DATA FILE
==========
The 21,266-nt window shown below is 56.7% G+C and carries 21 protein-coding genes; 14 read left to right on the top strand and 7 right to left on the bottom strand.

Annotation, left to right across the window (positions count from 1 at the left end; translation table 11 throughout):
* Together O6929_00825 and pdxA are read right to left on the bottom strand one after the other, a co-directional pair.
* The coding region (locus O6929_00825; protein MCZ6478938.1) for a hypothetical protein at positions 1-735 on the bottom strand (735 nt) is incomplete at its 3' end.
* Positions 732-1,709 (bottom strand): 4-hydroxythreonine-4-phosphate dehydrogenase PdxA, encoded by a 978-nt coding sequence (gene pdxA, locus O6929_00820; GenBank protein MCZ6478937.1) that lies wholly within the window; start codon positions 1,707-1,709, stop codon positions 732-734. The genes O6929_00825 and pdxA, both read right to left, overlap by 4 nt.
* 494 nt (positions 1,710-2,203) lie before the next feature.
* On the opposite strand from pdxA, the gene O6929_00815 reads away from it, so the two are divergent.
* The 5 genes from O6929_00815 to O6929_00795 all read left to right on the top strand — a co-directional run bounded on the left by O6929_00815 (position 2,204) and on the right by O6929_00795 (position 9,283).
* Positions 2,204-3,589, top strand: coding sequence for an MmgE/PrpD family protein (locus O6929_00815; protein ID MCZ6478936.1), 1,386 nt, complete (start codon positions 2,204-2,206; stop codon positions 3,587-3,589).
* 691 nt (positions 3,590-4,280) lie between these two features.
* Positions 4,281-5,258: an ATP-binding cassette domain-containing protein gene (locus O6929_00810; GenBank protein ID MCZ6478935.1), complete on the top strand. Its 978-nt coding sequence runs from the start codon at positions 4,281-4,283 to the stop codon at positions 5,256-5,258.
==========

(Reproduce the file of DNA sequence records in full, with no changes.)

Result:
The 21,266-nt window shown below is 56.7% G+C and carries 21 protein-coding genes; 14 read left to right on the top strand and 7 right to left on the bottom strand.

Annotation, left to right across the window (positions count from 1 at the left end; translation table 11 throughout):
* Together O6929_00825 and pdxA are read right to left on the bottom strand one after the other, a co-directional pair.
* The coding region (locus O6929_00825; protein MCZ6478938.1) for a hypothetical protein at positions 1-735 on the bottom strand (735 nt) is incomplete at its 3' end.
* Positions 732-1,709 (bottom strand): 4-hydroxythreonine-4-phosphate dehydrogenase PdxA, encoded by a 978-nt coding sequence (gene pdxA, locus O6929_00820; GenBank protein MCZ6478937.1) that lies wholly within the window; start codon positions 1,707-1,709, stop codon positions 732-734. The genes O6929_00825 and pdxA, both read right to left, overlap by 4 nt.
* 494 nt (positions 1,710-2,203) lie before the next feature.
* On the opposite strand from pdxA, the gene O6929_00815 reads away from it, so the two are divergent.
* The 5 genes from O6929_00815 to O6929_00795 all read left to right on the top strand — a co-directional run bounded on the left by O6929_00815 (position 2,204) and on the right by O6929_00795 (position 9,283).
* Positions 2,204-3,589, top strand: coding sequence for an MmgE/PrpD family protein (locus O6929_00815; protein ID MCZ6478936.1), 1,386 nt, complete (start codon positions 2,204-2,206; stop codon positions 3,587-3,589).
* 691 nt (positions 3,590-4,280) lie between these two features.
* Positions 4,281-5,258: an ATP-binding cassette domain-containing protein gene (locus O6929_00810; GenBank protein ID MCZ6478935.1), complete on the top strand. Its 978-nt coding sequence runs from the start codon at positions 4,281-4,283 to the stop codon at positions 5,256-5,258.